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U.S. Ambassador to Mexico sends second diplomatic note following border confrontation

Associated Press Writer

MEXICO CITY- U.S. Ambassador to Mexico Tony Garza on Friday sent his second diplomatic note in three days following a border confrontation between the two countries, but appeared to heed a suggestion by the Mexican government to tone down his rhetoric.

In the second note, Garza reiterated a request "that the Government of Mexico undertake additional measures to prevent cross-border violence and to provide our government with any investigative results they may have related to the violence," according to a news release issued by the U.S. Embassy.

But the ambassador went on to say that "the United States and Mexico enjoy an excellent level of cooperation, and we view the government of President Vicente Fox as a partner and friend."

"Our friendship should allow us to be as open, honest, and straightforward with one another as I have tried to be about the challenges we face," Garza added.

The statement lacked the harsh tone of the note that Garza sent Wednesday, two days after Texas lawmen came face to face with armed men dressed in military-style uniforms who later unloaded marijuana from an SUV before setting the vehicle on fire. Texas authorities initially said they thought the men were from the Mexican military.

Although U.S. and Mexican officials later both agreed there was no proof the aggressors belonged to the Mexican military, Wednesday's statement from Garza said the incident "serves to bolster the arguments of those who seek the creation of physical barriers along our border" and "highlights the inability of the Mexican government to police its own communities south of the border."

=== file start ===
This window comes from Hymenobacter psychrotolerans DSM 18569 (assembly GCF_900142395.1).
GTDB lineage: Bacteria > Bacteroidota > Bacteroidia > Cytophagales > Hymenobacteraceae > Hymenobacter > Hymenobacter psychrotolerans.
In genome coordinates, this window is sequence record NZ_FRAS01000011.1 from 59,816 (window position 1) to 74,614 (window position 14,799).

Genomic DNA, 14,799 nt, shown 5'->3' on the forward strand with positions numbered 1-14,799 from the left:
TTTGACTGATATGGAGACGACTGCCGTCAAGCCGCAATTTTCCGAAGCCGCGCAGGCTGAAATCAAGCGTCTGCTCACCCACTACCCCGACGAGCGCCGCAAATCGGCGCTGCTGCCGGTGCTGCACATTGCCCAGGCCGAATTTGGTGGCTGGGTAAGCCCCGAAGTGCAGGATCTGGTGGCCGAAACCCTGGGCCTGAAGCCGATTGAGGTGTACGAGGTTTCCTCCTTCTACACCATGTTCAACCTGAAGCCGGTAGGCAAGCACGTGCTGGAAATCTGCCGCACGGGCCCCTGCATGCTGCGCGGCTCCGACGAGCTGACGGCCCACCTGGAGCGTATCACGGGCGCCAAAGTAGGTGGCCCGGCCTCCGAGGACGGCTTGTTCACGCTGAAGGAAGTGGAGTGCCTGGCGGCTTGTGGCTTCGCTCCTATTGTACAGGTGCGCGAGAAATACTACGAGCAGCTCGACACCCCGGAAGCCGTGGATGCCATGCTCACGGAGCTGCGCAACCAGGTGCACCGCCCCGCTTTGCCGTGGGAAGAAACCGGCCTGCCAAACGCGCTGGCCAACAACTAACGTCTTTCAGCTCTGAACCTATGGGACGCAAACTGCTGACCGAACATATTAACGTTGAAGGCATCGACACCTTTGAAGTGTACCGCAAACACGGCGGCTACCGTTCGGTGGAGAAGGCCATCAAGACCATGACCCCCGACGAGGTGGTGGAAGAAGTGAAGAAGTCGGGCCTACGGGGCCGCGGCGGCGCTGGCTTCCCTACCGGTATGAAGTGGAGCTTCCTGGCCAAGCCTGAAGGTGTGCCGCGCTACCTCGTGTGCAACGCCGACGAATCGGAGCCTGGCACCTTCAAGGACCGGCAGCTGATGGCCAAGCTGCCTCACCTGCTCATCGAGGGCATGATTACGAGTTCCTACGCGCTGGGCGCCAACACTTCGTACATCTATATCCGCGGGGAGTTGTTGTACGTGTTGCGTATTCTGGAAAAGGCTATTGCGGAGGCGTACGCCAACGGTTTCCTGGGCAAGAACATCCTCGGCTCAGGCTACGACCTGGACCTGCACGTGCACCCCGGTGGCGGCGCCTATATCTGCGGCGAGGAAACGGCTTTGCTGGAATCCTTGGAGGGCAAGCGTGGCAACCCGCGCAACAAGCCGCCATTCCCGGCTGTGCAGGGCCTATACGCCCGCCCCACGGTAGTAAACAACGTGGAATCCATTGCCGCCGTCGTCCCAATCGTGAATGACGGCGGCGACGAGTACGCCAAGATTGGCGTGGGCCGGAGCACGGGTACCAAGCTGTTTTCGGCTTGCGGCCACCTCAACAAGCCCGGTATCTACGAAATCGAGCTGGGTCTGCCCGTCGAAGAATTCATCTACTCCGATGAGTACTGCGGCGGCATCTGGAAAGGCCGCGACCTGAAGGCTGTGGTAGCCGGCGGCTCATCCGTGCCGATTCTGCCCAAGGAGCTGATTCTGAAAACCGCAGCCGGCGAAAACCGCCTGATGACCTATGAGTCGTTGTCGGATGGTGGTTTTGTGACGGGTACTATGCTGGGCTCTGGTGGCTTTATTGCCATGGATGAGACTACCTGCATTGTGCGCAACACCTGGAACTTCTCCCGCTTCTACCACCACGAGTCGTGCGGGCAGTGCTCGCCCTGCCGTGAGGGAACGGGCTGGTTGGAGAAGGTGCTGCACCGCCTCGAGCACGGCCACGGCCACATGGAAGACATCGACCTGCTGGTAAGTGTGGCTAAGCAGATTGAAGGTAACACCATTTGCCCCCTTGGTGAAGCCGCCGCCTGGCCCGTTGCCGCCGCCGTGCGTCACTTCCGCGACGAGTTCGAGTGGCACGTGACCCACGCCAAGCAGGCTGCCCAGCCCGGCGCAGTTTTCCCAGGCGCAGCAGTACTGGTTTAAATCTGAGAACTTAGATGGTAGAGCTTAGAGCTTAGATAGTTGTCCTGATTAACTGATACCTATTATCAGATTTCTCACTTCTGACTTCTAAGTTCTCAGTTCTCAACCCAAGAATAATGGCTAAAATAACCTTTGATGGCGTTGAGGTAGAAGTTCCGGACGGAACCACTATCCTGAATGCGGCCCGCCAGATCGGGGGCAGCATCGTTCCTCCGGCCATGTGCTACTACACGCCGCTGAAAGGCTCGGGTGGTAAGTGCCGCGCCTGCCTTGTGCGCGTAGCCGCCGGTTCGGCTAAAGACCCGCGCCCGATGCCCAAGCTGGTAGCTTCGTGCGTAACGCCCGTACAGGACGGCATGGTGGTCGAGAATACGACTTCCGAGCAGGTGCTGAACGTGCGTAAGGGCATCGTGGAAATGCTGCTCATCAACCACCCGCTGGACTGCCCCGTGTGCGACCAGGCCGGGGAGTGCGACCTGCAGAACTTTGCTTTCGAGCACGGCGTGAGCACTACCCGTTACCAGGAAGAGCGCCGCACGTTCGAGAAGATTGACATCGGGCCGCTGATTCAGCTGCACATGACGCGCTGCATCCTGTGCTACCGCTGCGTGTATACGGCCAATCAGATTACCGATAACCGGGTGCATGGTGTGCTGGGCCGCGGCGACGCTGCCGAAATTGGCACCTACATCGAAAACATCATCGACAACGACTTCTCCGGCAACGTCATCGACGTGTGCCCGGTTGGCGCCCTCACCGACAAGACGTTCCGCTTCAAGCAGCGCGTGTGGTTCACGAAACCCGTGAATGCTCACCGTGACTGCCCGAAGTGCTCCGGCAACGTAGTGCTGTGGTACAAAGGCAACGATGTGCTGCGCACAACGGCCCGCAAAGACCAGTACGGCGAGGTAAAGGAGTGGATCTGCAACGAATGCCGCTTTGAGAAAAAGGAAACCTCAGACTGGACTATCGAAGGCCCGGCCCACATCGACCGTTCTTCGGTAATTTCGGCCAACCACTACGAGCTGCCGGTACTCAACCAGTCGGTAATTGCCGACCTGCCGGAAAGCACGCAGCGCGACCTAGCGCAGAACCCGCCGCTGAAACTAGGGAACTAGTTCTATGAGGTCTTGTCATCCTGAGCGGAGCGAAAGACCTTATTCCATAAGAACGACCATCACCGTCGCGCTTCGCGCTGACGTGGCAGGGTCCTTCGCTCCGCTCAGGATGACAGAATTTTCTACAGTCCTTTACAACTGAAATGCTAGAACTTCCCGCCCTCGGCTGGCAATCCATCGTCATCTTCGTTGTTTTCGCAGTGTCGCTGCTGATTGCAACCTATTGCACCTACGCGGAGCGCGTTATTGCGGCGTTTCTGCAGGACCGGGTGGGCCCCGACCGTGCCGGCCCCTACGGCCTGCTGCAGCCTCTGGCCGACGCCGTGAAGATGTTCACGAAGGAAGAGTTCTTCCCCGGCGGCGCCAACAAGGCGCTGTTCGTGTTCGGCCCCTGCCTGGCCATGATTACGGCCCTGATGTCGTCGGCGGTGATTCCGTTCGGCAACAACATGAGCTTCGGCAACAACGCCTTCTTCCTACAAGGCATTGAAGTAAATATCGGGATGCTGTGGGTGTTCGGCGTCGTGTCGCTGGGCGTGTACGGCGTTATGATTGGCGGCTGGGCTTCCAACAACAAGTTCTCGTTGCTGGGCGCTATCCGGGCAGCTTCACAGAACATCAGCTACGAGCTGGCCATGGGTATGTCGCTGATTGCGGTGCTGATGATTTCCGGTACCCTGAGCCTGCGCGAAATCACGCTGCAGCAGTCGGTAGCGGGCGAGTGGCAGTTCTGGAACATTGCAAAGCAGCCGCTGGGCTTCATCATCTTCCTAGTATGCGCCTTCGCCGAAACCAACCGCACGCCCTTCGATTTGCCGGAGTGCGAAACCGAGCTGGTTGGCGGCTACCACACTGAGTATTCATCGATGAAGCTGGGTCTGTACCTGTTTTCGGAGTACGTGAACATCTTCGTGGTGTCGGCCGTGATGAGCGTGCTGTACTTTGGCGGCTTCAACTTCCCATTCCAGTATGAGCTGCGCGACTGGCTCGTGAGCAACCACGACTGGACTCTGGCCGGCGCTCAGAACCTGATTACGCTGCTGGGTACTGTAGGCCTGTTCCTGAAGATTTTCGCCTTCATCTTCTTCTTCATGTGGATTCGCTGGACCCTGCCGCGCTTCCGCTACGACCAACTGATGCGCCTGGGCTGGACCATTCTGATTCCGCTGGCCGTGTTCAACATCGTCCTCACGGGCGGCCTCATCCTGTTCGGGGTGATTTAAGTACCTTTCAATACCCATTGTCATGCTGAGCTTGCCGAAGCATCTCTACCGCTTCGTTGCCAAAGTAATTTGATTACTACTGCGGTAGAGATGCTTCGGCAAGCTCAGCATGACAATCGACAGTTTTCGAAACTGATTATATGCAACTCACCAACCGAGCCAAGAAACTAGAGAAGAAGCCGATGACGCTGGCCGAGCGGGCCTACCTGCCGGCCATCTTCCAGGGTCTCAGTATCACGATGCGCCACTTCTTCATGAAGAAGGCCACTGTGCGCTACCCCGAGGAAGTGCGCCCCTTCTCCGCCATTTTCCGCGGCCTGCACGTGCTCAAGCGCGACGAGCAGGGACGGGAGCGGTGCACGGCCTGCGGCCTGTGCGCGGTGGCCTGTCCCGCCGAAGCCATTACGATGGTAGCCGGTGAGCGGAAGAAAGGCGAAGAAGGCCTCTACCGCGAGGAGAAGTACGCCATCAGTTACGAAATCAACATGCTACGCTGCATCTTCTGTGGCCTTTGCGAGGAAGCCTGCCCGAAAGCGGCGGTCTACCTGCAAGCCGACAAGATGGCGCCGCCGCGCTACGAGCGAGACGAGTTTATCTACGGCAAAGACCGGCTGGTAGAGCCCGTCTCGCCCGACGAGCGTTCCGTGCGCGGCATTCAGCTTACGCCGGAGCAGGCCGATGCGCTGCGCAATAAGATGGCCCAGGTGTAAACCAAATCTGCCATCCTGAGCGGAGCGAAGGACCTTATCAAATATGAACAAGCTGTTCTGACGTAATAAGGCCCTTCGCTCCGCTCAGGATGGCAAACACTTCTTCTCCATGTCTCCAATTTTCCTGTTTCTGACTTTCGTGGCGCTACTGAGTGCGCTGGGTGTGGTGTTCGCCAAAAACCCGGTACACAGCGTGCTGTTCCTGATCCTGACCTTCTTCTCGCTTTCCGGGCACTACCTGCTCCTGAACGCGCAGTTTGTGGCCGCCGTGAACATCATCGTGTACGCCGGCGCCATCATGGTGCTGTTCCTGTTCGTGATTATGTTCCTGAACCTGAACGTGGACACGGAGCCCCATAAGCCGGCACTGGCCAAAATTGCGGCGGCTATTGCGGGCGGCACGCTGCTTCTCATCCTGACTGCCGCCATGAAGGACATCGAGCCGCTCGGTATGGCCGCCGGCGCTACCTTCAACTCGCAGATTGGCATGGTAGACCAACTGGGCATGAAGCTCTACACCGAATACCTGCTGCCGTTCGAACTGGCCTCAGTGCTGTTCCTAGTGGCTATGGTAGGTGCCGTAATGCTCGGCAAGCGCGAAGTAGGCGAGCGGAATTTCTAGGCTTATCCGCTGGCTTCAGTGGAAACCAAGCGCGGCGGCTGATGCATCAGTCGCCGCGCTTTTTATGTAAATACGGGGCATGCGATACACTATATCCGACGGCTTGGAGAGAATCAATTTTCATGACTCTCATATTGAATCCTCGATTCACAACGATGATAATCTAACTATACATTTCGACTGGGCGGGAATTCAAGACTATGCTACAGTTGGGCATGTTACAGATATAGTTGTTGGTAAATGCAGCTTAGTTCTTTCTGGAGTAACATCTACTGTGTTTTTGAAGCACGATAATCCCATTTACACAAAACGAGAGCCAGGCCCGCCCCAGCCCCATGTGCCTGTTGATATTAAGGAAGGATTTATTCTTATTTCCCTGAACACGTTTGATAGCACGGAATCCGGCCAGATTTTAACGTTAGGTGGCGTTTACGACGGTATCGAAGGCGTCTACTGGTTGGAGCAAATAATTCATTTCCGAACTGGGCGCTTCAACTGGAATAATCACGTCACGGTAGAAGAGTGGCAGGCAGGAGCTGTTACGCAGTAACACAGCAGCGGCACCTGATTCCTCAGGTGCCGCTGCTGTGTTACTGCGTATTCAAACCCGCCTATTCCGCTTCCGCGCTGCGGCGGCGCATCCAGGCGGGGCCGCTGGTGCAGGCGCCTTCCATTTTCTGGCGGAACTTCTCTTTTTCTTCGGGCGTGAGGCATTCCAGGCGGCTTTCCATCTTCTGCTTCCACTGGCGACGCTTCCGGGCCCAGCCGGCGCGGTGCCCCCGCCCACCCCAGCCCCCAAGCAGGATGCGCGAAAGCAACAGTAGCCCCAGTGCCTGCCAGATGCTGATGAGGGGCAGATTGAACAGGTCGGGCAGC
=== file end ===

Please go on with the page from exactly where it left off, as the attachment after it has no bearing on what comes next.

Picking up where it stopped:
On Thursday, Mexican Foreign Secretary Luis Ernesto Derbez called Garza's comments out of line and said his office would send its own diplomatic note asking the ambassador to tone down his rhetoric.

At the same time, Derbez suggested it was even possible that the armed men could have been U.S. soldiers or U.S. criminals, although he acknowledged that the Mexican government did not know which country the men came from.

The Embassy did not respond to that statement.

Monday's confrontation began 50 miles (80 kilometers) east of El Paso, Texas, when state police tried to stop three sport utility vehicles on Interstate 10. The vehicles made a quick U-turn and headed south toward the border, a few miles away.

Crossing the border, one SUV got stuck in the river, and the men with the Humvee tried in vain to tow it out. Then a group of men in civilian clothes began unloading what appeared to be bundles of marijuana, and set the SUV on fire before fleeing.

Both U.S. and Mexican officials have promised to investigate.

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